It was just a usual training dive on a Monday evening in May 2019. We cruised out around 7 pm with my small boat to play around a little with the Seacraft Future 750 and the then quite new Electronic Navigation Console 2 from Seacraft (ENC2). The ENC2 allows to navigate more precisely and even refind your starting point – within certain limits. Or, what became very important later, relocate interesting waypoints saved during the dive!
That day, we decided to dive at an archaeological excavation site from the New Stone Age (around 5000 BC) near the lighthouse “Bülk” at the entrance of the Kiel Fjord, Germany. You can always find nice stone tools there and, if lucky, even the odd speciality like axes, deer antlers, or even human remains. Of course, as trained scientific divers, who took part of the excavation from time to time, we would not take anything, but rather tell the leading archaeologist about our findings.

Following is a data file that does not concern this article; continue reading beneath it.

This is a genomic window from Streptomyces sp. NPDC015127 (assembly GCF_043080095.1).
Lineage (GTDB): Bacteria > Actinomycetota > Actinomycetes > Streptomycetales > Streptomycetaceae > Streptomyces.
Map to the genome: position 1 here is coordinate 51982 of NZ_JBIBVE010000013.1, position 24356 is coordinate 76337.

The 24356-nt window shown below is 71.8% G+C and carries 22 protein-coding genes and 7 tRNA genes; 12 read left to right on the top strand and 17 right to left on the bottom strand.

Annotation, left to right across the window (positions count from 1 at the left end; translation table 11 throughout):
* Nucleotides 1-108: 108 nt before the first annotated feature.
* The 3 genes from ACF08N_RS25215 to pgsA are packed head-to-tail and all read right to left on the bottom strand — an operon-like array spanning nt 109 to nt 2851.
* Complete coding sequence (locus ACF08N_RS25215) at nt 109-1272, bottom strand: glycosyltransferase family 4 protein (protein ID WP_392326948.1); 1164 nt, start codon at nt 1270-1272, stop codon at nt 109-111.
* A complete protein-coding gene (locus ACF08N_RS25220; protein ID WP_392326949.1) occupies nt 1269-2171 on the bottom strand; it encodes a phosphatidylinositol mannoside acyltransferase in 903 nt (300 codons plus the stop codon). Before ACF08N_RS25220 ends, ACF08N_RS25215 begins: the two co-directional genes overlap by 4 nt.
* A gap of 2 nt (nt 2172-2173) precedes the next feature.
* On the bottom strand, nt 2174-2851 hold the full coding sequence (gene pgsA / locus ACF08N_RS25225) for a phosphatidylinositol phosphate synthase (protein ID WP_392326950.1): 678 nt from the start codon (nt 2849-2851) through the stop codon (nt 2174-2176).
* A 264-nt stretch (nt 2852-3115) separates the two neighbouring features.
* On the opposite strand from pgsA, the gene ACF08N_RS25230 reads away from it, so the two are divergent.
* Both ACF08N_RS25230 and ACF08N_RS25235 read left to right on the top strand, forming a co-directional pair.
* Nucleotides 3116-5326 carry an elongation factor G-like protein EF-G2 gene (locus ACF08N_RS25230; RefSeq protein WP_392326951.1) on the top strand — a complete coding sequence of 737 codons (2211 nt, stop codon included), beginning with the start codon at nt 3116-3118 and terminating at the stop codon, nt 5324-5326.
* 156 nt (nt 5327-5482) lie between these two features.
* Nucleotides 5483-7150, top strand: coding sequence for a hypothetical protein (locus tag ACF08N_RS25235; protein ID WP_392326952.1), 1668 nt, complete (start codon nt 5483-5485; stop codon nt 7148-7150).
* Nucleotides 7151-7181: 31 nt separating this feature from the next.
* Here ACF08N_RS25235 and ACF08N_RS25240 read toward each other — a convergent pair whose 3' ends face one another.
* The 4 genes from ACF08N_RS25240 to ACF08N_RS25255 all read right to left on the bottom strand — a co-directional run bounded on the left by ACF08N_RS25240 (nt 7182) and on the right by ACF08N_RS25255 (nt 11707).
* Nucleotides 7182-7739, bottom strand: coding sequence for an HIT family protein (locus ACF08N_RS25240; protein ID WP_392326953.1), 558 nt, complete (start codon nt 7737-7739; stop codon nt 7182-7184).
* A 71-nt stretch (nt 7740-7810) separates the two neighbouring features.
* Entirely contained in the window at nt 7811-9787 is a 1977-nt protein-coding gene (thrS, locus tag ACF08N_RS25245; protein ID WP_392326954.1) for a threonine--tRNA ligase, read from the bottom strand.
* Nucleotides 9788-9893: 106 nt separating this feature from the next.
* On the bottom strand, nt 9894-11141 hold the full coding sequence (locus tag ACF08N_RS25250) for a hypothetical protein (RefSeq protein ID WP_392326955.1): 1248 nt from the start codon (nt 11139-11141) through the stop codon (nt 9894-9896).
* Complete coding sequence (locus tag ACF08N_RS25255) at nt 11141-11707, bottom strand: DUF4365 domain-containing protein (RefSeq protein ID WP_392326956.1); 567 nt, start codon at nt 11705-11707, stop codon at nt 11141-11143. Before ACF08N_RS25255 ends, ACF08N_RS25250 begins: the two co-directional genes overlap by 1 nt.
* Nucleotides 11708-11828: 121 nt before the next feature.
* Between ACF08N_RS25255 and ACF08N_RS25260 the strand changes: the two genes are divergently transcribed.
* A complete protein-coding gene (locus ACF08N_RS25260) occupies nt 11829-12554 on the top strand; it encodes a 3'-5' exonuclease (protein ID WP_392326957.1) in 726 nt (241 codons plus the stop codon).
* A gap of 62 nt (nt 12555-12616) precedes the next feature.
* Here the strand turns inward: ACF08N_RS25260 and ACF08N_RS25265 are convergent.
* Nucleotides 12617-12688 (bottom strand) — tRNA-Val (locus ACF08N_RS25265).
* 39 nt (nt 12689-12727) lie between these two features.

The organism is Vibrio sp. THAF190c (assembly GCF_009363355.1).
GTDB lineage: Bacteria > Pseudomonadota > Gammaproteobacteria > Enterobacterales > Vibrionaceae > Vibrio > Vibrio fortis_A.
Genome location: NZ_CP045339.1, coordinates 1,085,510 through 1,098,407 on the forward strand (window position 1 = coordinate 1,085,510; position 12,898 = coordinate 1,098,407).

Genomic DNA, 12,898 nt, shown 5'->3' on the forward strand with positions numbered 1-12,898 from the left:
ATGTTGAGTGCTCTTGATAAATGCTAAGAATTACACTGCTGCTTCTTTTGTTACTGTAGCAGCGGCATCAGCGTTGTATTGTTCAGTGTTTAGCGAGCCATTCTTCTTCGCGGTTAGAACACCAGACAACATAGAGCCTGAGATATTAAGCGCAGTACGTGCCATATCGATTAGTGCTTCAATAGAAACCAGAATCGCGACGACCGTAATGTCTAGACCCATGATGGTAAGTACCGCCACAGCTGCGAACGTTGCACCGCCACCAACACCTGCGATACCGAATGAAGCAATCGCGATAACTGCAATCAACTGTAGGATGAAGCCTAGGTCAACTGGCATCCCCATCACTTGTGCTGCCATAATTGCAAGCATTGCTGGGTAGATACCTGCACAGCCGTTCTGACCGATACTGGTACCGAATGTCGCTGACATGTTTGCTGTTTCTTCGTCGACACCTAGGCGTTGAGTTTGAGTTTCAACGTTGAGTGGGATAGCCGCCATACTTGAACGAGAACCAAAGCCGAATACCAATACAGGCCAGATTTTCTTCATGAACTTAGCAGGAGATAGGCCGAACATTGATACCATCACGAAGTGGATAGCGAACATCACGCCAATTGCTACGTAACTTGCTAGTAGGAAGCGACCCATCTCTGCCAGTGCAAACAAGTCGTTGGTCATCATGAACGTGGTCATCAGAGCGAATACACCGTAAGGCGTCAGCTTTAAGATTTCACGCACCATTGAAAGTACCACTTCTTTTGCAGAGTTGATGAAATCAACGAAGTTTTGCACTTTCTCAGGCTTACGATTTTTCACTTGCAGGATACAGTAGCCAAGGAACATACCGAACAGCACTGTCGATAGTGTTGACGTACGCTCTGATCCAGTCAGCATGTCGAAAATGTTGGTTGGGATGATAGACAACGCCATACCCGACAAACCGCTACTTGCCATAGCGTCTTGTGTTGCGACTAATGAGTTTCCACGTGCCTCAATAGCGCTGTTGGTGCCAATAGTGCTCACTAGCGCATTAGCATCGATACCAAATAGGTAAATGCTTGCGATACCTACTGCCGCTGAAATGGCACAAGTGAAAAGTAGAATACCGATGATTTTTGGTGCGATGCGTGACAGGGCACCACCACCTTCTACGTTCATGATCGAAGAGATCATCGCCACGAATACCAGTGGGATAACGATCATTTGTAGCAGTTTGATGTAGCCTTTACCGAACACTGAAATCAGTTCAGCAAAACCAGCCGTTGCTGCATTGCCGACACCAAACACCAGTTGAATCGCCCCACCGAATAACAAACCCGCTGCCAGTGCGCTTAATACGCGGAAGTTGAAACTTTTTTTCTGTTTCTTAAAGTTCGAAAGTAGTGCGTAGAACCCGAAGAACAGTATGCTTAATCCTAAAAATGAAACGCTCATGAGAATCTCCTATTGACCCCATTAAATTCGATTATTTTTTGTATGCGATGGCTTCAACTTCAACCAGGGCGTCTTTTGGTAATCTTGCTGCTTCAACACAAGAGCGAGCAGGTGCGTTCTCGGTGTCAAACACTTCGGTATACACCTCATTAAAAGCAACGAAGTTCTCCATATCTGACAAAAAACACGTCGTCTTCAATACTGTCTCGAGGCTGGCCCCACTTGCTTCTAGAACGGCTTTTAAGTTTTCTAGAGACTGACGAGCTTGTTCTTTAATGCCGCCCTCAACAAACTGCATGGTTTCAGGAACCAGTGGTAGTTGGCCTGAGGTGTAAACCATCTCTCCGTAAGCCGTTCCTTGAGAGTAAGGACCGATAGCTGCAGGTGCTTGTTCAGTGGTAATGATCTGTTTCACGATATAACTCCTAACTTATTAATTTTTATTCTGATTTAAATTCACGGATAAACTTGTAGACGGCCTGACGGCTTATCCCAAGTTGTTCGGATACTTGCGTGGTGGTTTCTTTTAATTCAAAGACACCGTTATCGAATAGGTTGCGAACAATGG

Ancient hunter's camp
The dive spot is easy and shallow, the bottom consists mainly of sand with eelgrass and boulders, covered by red algae. The depth is only around six metres, but 7000 years ago, this was a summer camp of hunters and gatherers, located at a beautiful, wooded lagoon, full of eel, seals, porpoise and cod, as findings from the excavation site showed.
As the light was fading, we got ready for the night dive. The plan was to examine the excavation site a little and check, whether after the spring storms new artifacts showed up. After that we wanted to just hit the throttle and scooter at least 20 minutes to the west (direction of the beach) to test the „Return to home“ function of the ENC2 and try to find our anchor in the bad visibility of the western Baltic Sea (visibility on that dive was less than two metres…).
Tire of aPlane ?
The short search at the excavation site didn’t reveal anything new (not newer than 7000 years, that is), so we decided to speed away and leave our fate to the ENC2 – the fate of finding back the anchor, at least. After about five minutes (Fig. 1), I found a peculiar looking rock of at least one metre in diameter and stopped. At closer inspection, I realised that it wasn’t a rock, but a big, broken rubber tire, now home to two big cods – and the tire had no profile! Could this be the tire of a plane?